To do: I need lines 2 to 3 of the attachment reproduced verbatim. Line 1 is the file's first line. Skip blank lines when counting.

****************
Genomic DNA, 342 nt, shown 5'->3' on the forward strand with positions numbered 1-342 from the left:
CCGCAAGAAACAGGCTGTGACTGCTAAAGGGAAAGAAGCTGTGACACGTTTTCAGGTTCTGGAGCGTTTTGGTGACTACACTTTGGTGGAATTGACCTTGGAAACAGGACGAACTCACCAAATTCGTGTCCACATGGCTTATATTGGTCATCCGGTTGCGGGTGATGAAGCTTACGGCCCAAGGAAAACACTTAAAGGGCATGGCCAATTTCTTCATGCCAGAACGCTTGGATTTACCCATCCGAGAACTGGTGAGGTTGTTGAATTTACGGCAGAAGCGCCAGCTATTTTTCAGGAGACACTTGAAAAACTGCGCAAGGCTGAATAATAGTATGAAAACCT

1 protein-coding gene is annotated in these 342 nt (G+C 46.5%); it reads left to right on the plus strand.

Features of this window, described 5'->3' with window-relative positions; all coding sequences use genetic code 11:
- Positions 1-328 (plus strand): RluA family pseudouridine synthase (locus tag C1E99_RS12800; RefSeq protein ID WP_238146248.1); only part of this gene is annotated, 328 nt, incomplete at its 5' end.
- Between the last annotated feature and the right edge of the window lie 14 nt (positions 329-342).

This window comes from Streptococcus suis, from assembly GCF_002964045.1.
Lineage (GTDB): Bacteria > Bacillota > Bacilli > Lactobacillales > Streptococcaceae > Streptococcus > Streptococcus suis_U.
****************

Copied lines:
CCGCAAGAAACAGGCTGTGACTGCTAAAGGGAAAGAAGCTGTGACACGTTTTCAGGTTCTGGAGCGTTTTGGTGACTACACTTTGGTGGAATTGACCTTGGAAACAGGACGAACTCACCAAATTCGTGTCCACATGGCTTATATTGGTCATCCGGTTGCGGGTGATGAAGCTTACGGCCCAAGGAAAACACTTAAAGGGCATGGCCAATTTCTTCATGCCAGAACGCTTGGATTTACCCATCCGAGAACTGGTGAGGTTGTTGAATTTACGGCAGAAGCGCCAGCTATTTTTCAGGAGACACTTGAAAAACTGCGCAAGGCTGAATAATAGTATGAAAACCT

1 protein-coding gene is annotated in these 342 nt (G+C 46.5%); it reads left to right on the plus strand.